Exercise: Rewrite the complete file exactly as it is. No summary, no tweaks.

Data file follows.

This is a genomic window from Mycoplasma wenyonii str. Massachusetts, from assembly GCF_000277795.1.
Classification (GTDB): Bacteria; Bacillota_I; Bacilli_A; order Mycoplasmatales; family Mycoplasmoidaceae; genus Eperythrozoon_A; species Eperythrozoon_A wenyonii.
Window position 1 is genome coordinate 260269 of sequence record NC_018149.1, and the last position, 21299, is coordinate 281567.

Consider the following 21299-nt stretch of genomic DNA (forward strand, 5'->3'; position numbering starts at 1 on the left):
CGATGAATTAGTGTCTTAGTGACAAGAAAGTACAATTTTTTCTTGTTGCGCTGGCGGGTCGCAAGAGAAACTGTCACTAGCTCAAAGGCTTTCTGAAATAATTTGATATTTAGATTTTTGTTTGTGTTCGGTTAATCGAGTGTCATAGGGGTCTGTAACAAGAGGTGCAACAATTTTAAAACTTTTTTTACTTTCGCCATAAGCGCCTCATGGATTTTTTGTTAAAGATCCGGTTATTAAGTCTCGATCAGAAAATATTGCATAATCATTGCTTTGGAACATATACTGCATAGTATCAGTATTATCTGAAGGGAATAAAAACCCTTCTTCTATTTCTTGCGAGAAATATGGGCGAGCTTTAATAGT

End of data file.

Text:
This is a genomic window from Mycoplasma wenyonii str. Massachusetts, from assembly GCF_000277795.1.
Classification (GTDB): Bacteria; Bacillota_I; Bacilli_A; order Mycoplasmatales; family Mycoplasmoidaceae; genus Eperythrozoon_A; species Eperythrozoon_A wenyonii.
Window position 1 is genome coordinate 260269 of sequence record NC_018149.1, and the last position, 21299, is coordinate 281567.

Consider the following 21299-nt stretch of genomic DNA (forward strand, 5'->3'; position numbering starts at 1 on the left):
CGATGAATTAGTGTCTTAGTGACAAGAAAGTACAATTTTTTCTTGTTGCGCTGGCGGGTCGCAAGAGAAACTGTCACTAGCTCAAAGGCTTTCTGAAATAATTTGATATTTAGATTTTTGTTTGTGTTCGGTTAATCGAGTGTCATAGGGGTCTGTAACAAGAGGTGCAACAATTTTAAAACTTTTTTTACTTTCGCCATAAGCGCCTCATGGATTTTTTGTTAAAGATCCGGTTATTAAGTCTCGATCAGAAAATATTGCATAATCATTGCTTTGGAACATATACTGCATAGTATCAGTATTATCTGAAGGGAATAAAAACCCTTCTTCTATTTCTTGCGAGAAATATGGGCGAGCTTTAATAGT